Curt Maggitt was hoping it wasn't that bad.
The redshirt senior felt something wrong in his hip during the first half of the Oklahoma game Sept. 12 and limped to the sideline, wishing the injury was just a temporary setback.
"When it happened I was like, 'All right, let me get off the field. That didn't feel right,'" Maggitt said. "I was hoping it was just a bad strain or something, but I knew it was pretty bad the next couple of nights when I couldn't sleep much. I got like 3-4 hours of sleep the next couple nights, so I just took it from there pretty much."
The hopeful strain turned out to be a bone chip which effectively shut down the hybrid linebacker/defensive end's season, taking away a big piece to Tennessee's puzzle and putting Maggitt's Tennessee future in doubt.
In his first public appearance to the media since his injury, Maggitt said he plans on playing football again, but whether it's at Tennessee or in the NFL remains to be seen.
"Right now my biggest thing is to make sure my guys are ready to get a nine-win season and for me to get as healthy as possible for this bowl game," Maggitt said. "It's really just taking it day by day. If I feel amazing, we'll see what happens."
The junior, who notched 11 sacks and 15 tackles for loss last season as Derek Barnett's bookend, says he's unsure if he'll apply for a sixth medical redshirt season with the Vols.
"I'm grateful to play this game," Maggitt said. "I want to play as long as God allows me. As all kids, the NFL is a great dream, but I love this place and I would never leave if I didn't have to. It's been a great time here, and I'll talk to my family, and we'll weigh some pros and cons ... We'll look at it when that time comes."
Berry Good Season
Find an All-American list online and chances are Evan Berry's name is on it. The sophomore specialist led the country in kickoff return average with 38.29 yards per attempt, scoring three touchdowns on 804 yards. Berry was named a Walter Camp First Team All-American, a Sports Illustrated First Team All-American, a CBS Sports Second Team All-American and a FOX Sports Second Team All-American.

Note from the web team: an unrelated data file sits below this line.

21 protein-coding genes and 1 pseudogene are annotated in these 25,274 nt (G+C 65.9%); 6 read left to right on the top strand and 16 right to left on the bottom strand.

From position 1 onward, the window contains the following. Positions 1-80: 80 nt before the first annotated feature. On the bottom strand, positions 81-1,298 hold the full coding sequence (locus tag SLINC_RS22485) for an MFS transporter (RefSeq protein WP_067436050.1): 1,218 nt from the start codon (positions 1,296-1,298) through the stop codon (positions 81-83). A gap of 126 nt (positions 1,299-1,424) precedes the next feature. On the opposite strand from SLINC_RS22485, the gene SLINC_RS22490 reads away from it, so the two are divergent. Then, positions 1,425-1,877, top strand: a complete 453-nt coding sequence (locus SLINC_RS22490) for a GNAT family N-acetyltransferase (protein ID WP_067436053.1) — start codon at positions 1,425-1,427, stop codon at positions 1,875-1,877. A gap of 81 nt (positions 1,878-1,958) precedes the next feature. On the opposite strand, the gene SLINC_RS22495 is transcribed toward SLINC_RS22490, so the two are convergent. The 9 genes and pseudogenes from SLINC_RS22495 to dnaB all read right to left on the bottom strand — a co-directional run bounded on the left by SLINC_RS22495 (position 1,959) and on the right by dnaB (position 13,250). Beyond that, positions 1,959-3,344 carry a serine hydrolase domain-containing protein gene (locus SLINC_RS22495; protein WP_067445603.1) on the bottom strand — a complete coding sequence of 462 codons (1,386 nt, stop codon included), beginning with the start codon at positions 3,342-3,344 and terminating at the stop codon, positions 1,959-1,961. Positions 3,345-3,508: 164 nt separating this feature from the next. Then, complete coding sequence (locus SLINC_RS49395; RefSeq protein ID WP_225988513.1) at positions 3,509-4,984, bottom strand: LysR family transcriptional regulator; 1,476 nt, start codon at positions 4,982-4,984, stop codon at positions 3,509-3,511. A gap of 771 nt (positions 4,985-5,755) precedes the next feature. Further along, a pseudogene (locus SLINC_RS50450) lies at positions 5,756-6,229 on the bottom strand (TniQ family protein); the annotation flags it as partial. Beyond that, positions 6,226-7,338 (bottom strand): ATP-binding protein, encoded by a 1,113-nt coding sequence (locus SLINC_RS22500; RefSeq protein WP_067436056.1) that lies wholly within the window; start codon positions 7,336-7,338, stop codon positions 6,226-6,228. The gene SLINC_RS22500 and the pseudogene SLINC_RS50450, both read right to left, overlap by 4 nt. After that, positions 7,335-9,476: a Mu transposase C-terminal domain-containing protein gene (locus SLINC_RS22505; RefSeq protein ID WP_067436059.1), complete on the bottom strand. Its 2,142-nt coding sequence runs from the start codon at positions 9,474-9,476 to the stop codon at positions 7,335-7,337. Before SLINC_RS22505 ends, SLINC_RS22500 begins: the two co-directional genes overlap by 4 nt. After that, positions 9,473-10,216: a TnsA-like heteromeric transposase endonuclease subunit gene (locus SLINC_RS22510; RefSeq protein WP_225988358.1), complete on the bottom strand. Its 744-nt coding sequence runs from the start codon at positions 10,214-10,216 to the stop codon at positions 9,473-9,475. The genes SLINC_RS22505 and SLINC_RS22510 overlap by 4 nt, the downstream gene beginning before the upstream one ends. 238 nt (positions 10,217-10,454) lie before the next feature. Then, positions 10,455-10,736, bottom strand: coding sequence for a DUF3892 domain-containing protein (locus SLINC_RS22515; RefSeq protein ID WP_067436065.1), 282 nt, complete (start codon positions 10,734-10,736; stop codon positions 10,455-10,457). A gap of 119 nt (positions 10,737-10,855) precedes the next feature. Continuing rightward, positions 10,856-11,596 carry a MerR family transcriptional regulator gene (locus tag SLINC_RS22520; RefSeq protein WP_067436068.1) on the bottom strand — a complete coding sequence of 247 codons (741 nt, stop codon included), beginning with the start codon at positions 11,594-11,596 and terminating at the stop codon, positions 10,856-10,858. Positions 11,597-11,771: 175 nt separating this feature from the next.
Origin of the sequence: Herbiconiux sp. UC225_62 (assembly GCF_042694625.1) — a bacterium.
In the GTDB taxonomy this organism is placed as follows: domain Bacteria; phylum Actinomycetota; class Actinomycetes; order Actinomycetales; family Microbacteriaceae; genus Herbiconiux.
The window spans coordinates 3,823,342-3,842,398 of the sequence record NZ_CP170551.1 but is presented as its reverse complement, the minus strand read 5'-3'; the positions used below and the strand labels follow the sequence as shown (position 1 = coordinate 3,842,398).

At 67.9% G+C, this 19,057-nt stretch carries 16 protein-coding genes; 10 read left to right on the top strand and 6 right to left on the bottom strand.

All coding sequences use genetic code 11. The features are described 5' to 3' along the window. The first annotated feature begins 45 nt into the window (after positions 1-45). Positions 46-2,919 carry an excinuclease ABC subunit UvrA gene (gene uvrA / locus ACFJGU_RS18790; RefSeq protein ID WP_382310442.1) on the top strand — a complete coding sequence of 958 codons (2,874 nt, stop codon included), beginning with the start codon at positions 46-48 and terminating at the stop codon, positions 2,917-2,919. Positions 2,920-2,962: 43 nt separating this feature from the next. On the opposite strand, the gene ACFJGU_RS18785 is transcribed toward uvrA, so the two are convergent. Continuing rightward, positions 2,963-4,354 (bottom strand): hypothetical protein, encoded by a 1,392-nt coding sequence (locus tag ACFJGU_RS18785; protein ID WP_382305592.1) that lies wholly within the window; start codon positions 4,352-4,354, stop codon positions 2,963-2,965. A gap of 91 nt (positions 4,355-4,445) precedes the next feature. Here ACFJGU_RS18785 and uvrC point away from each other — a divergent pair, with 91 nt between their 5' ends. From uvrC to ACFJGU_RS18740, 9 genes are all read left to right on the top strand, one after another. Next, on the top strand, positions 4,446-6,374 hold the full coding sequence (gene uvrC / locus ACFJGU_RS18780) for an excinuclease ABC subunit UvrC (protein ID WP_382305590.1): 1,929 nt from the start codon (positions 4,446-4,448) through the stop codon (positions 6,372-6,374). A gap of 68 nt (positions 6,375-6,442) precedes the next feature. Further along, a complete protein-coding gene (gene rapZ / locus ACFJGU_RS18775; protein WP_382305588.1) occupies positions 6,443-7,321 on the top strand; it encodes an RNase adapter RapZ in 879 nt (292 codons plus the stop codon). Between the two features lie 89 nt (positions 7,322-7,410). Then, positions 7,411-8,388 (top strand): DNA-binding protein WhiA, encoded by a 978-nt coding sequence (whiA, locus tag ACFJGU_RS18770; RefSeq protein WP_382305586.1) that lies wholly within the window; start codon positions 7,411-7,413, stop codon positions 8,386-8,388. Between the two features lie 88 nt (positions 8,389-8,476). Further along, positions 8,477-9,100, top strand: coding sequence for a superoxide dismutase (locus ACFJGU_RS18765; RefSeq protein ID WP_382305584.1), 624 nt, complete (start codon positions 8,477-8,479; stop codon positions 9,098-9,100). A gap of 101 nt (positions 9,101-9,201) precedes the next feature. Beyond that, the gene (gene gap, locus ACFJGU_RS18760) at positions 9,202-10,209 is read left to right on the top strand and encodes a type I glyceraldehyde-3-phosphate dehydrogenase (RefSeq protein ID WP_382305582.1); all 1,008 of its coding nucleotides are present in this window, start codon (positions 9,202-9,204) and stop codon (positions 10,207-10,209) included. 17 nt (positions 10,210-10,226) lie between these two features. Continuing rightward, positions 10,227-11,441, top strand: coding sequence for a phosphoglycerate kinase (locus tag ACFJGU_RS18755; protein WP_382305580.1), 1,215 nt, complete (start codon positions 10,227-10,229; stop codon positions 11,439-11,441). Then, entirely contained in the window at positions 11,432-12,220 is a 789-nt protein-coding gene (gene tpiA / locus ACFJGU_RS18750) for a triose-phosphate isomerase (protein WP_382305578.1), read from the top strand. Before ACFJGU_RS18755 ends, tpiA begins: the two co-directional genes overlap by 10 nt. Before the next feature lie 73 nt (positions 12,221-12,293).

"It's definitely been a great feeling, not really focusing on individual accolades during the season or in the offseason, but when that times comes, as of right now, it's definitely a great feeling and I definitely appreciate the awards," Berry said after Tuesday's practice.
Berry became the first Walter Camp All-American at Tennessee since his brother, Eric, was named one in 2009.
"It's kind of funny, I didn't really think about it until I saw a tweet on my phone that said that," Berry said. "It's a great feeling just to have my brother do it right before me. I really can't describe it. It's just a great feeling."
The Fairburn, Georgia, native wasn't surprised by his astronomical rise to success as one of the best return men in the country. To him, it's what happens when preparation meets opportunity.
"It didn't surprise me at all," Berry said. "Knowing how hard our return team works in practice, just knowing that if you watch enough film and study our opponents enought, we know what they're going to do ... It's all about how you prepare, and we definitely prepare."
Berry became a household name with Tennessee fans for his long returns and ability to break tackles, making him the No. 1 returner in the NCAA.
"I have the time and distance to, I guess, make a guy miss," Berry said. "With that being said, it's also hard to tackle somebody and try to defeat a block at the same time. I take pride in not letting somebody tackle me and defeat a block at the same time."
Knocking Off Rust
After some time off for final exams, Tennessee hit the practice field once again for its 15 allotted bowl practices, most of which will take place in Knoxville. The offense is using the beginnings of the practice sessions to gain its chemistry back from the layoff.
"We had some time off, so just getting that rhythm back. Quarterbacks throwing with receivers, getting the message back with the quarterbacks and the running backs, the O-line getting back in sync, just little things like that."
So how much rust is there to knock off after a couple of weeks of no football?
"It's a lot, because the season ends and then we go into final and it kind of switches gears to just school-only mode and then we get a break," Kamara said. "Coming back, you've got to get the small things back, just the little mechanics."